But what started as two high schools now encompasses over 30 programs, with an even larger number of middle school teams. While this reflects the national spread of the sport, Tom Mitchell’s impact on the sport of lacrosse in West Michigan is undeniable. Many of the area coaches are descendants of these two programs.
In 2009, Tom was inducted into the inaugural class of the Michigan High School Lacrosse Coaches Hall of Fame. A few seasons ago, the city of East Grand Rapids recognized Tom for his contributions to the sport. They had all of their teams – 3 high schools, 6 middle and grade school teams – all on the same field holding their sticks high to salute his accomplishments. It was a great moment in memory of a man who gave so much to the game. Congratulations, and
here’s to you – Tom Mitchell!
John Paul has had a remarkable influence on the game of lacrosse in Michigan considering he did not play in an organized game until college. Paul graduated from Ann Arbor Pioneer High School in 1984; five years before boys lacrosse got its start there. He first learned the sport at Albion College, playing for the club team, before he transferred to Michigan and started playing for Michigan Hall of Fame Coach Bob DiGiovanni. Paul picked up the game quickly. He was a three-year captain at Michigan and was drafted in 1989 by the Detroit Turbos of the MILL.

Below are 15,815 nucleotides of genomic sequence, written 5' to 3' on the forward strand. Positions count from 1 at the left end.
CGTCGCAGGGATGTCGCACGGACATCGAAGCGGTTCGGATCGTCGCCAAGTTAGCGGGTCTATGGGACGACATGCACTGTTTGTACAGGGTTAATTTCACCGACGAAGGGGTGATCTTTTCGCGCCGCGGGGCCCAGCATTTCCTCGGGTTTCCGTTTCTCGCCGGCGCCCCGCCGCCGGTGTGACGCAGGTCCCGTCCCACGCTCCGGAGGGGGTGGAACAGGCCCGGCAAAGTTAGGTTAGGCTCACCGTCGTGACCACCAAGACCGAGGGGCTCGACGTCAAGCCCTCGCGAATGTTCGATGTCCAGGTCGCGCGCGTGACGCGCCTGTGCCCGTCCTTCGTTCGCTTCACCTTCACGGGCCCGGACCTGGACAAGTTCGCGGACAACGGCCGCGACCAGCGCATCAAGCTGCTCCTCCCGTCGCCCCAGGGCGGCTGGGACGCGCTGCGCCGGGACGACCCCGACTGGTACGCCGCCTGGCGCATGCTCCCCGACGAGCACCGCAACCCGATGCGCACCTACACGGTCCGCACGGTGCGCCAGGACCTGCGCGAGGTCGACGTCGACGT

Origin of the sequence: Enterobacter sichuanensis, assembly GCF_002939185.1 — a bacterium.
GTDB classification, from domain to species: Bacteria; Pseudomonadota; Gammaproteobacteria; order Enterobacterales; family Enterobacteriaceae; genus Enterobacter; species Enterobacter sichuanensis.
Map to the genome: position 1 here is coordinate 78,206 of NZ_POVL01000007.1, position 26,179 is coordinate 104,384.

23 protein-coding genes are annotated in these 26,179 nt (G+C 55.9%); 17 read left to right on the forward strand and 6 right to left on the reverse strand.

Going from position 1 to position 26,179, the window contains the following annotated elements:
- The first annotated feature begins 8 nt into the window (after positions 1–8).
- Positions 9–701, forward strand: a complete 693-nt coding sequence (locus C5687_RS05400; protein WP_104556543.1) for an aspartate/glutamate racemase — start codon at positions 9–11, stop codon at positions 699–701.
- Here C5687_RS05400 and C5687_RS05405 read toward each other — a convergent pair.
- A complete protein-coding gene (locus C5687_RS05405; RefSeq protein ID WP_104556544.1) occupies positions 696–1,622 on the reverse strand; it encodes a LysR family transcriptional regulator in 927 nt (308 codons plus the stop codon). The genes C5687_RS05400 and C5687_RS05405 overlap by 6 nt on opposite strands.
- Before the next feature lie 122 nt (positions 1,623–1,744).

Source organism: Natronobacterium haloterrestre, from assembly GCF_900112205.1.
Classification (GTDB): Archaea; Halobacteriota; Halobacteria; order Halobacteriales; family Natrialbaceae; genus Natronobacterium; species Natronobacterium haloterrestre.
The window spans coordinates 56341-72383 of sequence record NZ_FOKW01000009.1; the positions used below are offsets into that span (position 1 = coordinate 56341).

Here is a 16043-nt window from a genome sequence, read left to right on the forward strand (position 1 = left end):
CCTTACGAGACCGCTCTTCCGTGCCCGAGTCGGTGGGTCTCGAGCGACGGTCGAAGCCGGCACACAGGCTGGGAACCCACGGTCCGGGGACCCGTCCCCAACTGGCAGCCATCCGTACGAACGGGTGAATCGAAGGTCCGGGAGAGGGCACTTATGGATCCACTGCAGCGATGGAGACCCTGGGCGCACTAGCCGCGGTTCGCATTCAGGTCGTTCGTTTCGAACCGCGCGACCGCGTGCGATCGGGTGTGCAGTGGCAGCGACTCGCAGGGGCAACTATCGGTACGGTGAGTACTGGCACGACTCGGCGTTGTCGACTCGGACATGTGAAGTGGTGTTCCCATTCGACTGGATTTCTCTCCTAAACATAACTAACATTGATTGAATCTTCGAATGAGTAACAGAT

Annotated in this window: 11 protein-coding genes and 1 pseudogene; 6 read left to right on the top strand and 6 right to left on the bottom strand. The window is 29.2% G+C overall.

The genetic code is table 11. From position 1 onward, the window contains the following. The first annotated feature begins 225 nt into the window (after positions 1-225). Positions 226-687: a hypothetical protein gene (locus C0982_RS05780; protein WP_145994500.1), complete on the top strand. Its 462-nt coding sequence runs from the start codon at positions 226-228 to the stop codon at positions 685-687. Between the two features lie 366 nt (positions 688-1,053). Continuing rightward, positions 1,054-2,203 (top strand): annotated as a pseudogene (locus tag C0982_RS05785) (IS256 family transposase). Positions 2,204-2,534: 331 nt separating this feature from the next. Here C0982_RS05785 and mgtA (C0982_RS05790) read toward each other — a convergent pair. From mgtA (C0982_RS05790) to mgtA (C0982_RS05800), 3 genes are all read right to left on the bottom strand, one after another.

Paul’s coaching career began at Pioneer while he was still in college. He was the school’s first JV coach and assisted Coach DiGiovanni during the initial years of the school’s new varsity squad from 1989 to 1992.